The bottle was still in the cupboard. It sat innocently beside the bottle of vanilla. Almond Extract, 36 percent alcohol by volume. There was about a quarter inch of liquid in it, too much to throw away.
Too dangerous to keep.
Emaline reached for it, then drew her hand back. She couldn't simply toss it into the trash, and pouring it down the toilet was out of the question.
She turned to the stove, where a pot of soup simmered. She'd made and frozen it last summer, when a long spell of hot, sunny days had ripened far more tomatoes than she and Grandad and all the families on the block could use.
If she went ahead with her plan to sell the house and buy a condo, would she find one where she could have a garden?
Don't be silly! You don't need a garden.
But she did. There was something elemental about digging in the rich, dark soil, watching the growth of the seeds, the ripening of the fruit. Every summer, when she picked the first tomato, the first bean, the first cucumber, she felt ... awed. Almost as if she should worship Nature, for the miracle of turning sunlight and water into green, growing things.
She forced her thought back to the incriminating bottle. She had to dispose of it. Somehow.
I suppose I could bury it.
But where? In the back yard would be tempting fate, particularly if she decided to sell. What she needed was a place where it would stay in the ground indefinitely. Like under a ... a tree, a bush. She'd buy a rhododendron and plant it in the back yard. And before she put the big root ball in the ground, she'd carefully inter the little brown bottle.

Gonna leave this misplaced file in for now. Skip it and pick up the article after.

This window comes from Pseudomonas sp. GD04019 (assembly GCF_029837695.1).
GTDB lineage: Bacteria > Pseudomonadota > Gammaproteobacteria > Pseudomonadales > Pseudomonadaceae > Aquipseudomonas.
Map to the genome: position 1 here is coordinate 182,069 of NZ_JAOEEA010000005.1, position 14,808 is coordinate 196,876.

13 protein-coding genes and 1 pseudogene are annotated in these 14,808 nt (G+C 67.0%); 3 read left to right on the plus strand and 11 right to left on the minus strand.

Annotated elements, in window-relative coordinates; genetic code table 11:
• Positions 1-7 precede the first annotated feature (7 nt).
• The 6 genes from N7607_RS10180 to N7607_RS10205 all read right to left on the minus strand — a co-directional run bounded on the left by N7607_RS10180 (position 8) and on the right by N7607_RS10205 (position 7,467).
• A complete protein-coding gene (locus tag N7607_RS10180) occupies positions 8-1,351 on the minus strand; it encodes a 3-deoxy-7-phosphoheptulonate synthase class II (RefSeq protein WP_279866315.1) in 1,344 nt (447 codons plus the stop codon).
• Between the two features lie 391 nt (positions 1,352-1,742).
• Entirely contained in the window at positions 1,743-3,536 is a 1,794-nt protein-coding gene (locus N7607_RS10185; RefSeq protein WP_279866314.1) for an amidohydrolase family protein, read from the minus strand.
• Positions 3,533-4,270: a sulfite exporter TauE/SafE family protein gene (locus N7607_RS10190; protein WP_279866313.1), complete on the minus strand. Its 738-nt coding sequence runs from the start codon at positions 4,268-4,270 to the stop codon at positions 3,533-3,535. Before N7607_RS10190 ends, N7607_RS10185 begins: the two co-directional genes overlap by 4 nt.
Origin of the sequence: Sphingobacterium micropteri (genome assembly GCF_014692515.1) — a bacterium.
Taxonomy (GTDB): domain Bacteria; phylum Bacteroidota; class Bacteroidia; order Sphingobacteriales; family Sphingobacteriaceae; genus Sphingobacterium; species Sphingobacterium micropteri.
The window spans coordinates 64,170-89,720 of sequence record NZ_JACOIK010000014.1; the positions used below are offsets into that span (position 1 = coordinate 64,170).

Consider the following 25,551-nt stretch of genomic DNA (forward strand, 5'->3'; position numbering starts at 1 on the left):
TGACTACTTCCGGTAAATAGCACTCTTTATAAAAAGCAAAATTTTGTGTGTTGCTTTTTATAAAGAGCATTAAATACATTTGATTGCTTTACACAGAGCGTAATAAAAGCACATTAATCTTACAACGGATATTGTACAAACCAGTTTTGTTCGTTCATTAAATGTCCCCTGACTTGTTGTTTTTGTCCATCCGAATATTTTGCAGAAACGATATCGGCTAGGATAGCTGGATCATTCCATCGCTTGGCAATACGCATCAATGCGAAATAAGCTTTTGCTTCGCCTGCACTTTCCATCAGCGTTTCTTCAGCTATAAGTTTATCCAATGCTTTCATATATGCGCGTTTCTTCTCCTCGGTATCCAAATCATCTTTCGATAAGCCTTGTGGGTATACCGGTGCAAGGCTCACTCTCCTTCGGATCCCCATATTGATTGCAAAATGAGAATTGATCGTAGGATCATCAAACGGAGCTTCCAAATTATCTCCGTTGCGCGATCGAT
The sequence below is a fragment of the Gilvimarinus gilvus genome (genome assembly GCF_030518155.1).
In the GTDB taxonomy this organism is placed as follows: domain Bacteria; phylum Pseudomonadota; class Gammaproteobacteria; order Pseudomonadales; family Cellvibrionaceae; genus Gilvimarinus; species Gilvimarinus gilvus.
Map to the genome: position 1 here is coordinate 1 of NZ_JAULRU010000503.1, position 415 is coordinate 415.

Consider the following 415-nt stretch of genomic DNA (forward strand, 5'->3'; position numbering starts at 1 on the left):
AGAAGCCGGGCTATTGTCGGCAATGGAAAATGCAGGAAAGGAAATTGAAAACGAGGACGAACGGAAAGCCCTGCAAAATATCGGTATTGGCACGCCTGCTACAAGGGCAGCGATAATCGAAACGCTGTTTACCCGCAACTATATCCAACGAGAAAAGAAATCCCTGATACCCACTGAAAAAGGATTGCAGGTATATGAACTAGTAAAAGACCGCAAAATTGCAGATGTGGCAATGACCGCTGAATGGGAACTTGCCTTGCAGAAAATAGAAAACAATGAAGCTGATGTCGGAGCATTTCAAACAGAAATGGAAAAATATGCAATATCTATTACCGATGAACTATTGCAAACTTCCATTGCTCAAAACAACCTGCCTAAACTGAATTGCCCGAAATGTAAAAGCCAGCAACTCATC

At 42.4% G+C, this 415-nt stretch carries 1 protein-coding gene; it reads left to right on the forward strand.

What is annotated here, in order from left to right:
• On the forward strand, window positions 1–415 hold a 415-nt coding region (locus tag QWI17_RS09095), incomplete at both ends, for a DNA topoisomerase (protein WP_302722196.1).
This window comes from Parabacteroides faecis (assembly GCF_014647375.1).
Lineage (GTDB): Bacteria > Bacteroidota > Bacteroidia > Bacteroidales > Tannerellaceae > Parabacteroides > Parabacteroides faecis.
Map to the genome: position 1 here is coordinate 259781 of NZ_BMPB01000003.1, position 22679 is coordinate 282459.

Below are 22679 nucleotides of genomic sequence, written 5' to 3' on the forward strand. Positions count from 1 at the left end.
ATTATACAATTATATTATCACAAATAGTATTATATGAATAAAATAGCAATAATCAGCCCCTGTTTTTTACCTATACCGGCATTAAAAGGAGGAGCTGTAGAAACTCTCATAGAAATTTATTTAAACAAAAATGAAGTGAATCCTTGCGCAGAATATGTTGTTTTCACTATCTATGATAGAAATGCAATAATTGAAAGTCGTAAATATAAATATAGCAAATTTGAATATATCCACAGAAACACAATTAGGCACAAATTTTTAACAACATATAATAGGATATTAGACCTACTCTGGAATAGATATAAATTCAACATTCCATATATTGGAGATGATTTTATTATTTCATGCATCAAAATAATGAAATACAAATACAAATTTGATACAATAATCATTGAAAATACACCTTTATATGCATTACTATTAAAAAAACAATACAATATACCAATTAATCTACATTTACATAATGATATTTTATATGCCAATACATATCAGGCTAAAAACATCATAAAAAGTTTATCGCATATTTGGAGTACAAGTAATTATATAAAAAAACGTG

Satisfied she'd found a solution to the bottle problem, Emaline gave the soup one last stir and turned the burner to simmer. As she was pouring herself a celebratory glass of Riesling, the phone rang.
She almost didn't answer it, certain it was someone seeking her vote. They always called at dinnertime. As if she'd vote for anyone who called her with a recorded message. If they didn't care enough to call her in person, why should she care enough to vote for them?
At the fifth ring, she decided it must be a real live human being. "Hello?"
"Emaline Banister?" A hard voice. A voice used to getting answers.
A cold knot of fear formed in her gut. "Y-yes?"
"Harry Jordan here. I--did I catch you at a bad time?"
The knot thawed a bit. Only a bit. He was a police detective, for goodness sake. "No I was ... just fixing some soup for supper."
"A good night for it. I just about drowned coming in from the car."
Surely he wouldn't make small talk if--"You should have walked from the bus stop with me. It's two blocks." She tried to inject a note of humor into her voice. Instead it trembled, ever so slightly.